Got a note this week from David Burnett, long time photojournalist, who this month is chairing the judging committee over at the World Press Photo awards. Judging that contest is a massive task, requiring a couple weeks, lots of coffee, a love of visual storytelling, a point of view, and probably some eye drops. Thousands of images a day pass by the judges.
If you don’t know David’s work, you should, and almost certainly you have seen it and been moved by it, even if you didn’t know who was the author of it. He has covered the globe for virtually every major magazine out there, and done so with an intelligent eye and an open heart. Back in the day, when magazines actually let photojournalists act on a hunch, or overstay a trip just in case something might happen, David was in Iran. Sensing a seismic shift coming, he hung in, and his visual document of the toppling of the Shah, and the rise of Ayatollah Khomeini is gripping and complete. He was perhaps the first Western journalist to gain access to the Ayatollah, and gave us a look at the Muslim cleric who changed Middle East politics forever.
David got this picture, and others, by being David, which means he stuck with it, went with the action, made good choices, sidled along with the crowd, created an opportunity, and most importantly, was ready photographically, when the door opened and he had a brief window with Khomeini. His coverage, and the thought process behind it, is presented, remarkably, in the book, 44 Days: Iran and the Remaking of the World.
DB continues his wry observation of the world from his blog, We’re Just Sayin. He pointed my attention to a recent entry about the day in Vietnam he didn’t get on a chopper.
The war wasn’t going well, and the official US position on moving the press around had changed. Instead of flying aboard American choppers, flown by more experienced pilots, the press was being ferried about on VN Army birds. On board this flight were Larry Burrows of Life, Henri Huet of the Associated Press, Kent Potter of United Press International, and Keisaburo Shimamoto of Newsweek. David was denied. He argued and pushed, but the answer was no. The bird was too crowded, too heavy. It took off, and never came back. All four shooters perished.
I never knew how close DB came to getting on that doomed helicopter. Reading his blog reminded me all over again of the essentially shaky nature of being a shooter. Even engaged in the most routine assignments, success is never guaranteed, and nothing is certain. It is always a risk, always a leap. For war correspondents, the leap of faith taken every day is staggering.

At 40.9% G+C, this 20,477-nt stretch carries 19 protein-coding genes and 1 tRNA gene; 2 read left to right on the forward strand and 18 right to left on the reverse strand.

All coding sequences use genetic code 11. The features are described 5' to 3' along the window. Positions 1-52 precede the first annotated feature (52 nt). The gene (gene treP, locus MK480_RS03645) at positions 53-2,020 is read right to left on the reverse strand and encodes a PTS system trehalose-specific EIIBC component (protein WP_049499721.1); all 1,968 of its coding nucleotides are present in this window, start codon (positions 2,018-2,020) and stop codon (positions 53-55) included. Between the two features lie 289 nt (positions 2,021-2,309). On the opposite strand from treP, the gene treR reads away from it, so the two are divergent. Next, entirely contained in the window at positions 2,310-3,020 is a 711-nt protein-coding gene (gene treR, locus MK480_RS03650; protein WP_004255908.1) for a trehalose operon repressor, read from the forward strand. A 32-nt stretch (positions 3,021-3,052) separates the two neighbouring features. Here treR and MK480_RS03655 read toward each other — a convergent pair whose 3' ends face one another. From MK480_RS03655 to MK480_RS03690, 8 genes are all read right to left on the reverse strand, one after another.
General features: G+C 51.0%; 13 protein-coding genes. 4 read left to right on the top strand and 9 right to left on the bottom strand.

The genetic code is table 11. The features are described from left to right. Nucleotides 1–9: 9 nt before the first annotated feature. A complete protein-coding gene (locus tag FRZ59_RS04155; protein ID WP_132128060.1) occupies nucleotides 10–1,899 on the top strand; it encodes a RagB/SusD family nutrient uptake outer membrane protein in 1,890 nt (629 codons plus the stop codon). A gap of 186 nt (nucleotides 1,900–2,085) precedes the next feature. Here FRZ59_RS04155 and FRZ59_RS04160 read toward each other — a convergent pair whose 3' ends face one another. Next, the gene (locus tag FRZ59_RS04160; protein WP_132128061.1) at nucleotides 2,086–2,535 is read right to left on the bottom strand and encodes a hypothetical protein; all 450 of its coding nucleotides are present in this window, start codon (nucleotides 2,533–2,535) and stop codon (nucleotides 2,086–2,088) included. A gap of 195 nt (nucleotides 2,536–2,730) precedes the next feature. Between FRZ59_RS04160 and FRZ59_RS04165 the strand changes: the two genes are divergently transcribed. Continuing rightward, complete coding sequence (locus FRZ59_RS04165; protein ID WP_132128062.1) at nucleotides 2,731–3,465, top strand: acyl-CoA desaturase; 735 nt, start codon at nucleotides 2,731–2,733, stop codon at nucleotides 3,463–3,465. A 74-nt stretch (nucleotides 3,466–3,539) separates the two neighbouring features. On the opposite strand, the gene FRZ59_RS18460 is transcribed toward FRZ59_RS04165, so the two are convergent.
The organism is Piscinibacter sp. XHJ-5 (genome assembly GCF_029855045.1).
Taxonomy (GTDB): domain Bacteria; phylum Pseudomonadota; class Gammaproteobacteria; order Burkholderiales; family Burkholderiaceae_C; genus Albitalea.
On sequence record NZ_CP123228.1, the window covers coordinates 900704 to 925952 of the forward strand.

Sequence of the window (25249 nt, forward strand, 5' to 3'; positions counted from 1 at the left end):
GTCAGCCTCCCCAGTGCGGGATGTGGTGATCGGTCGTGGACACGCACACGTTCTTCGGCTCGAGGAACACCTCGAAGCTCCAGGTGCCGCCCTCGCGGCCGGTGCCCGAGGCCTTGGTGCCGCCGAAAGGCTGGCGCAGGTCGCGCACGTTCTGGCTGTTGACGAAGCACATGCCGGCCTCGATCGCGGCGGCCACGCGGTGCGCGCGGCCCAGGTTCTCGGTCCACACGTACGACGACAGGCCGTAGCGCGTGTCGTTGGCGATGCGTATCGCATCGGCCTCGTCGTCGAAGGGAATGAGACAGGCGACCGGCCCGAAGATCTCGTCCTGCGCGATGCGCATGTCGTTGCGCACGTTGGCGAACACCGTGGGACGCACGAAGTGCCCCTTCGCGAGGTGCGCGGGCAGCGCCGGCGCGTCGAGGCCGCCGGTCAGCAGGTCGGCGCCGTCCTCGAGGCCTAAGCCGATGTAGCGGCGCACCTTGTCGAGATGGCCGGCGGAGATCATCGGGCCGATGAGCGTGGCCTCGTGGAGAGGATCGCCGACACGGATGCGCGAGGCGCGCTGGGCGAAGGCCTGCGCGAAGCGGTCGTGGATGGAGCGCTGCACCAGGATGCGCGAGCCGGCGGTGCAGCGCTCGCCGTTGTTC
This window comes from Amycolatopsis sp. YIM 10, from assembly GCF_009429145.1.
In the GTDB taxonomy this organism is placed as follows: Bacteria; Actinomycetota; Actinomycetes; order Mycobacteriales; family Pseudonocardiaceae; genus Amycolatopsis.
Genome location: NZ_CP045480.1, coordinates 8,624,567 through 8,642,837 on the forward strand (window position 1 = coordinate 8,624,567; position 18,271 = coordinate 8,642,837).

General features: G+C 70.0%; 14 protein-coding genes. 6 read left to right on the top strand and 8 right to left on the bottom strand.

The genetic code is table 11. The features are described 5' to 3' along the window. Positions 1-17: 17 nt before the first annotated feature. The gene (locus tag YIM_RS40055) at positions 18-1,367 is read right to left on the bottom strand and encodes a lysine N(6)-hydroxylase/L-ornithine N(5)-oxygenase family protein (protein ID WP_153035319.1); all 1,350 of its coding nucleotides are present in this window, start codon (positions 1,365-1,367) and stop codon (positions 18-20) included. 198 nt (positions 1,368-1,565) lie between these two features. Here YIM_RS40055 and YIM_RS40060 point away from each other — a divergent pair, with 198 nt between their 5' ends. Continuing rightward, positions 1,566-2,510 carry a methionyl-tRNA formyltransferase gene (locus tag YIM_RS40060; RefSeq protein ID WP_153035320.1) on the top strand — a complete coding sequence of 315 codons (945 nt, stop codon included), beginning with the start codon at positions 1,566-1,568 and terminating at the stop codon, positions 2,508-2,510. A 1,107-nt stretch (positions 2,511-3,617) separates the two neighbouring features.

Like the one Burnett took by staying in Iran. There were no guarantees, no certainty of outcome, just a feeling that something momentous was about to happen. He stuck with it, which is sometimes, as a photog, all you can do. And then pray you’ll be ready with a camera to your eye when the moment you thought you needed to wait for implausibly, inexplicably, and suddenly, happens.
David’s been taking those leaps for years, quite successfully. It is sad to recall that tragic flight, of course, and the lives and talent lost. One positive note for me is that David didn’t fly that day. If he had, we would all be the poorer for it…. more tk…..
Kyle jerichow says
I got into photography because of Robert Capa, and I took several journalists out on patrol with me in Baghdad who I still keep in contact with. They deserve a lot of respect for what they do and the risks they take for their stories.
I have been following the story of Joao Silva since he was wounded in Afghanistan by a land mine…he just took his first steps on his new legs the other day…
Ed Loziuk says
Good Morning Joe,
I love reading your blog posts. As always they are insightful and thoughtful.
Big Ed (from the Great White North in Ottawa)
Thanks for sharing this Joe…great story.
Lars Petter says
Hi Joe, good story and a great photojornalist. By the way, is your new DVD out for sale bye its own now? I live in Norway and cant come to the show 🙁 Have only seen it bunddled with thickets to the flazh bus tour……
Ted McAusher says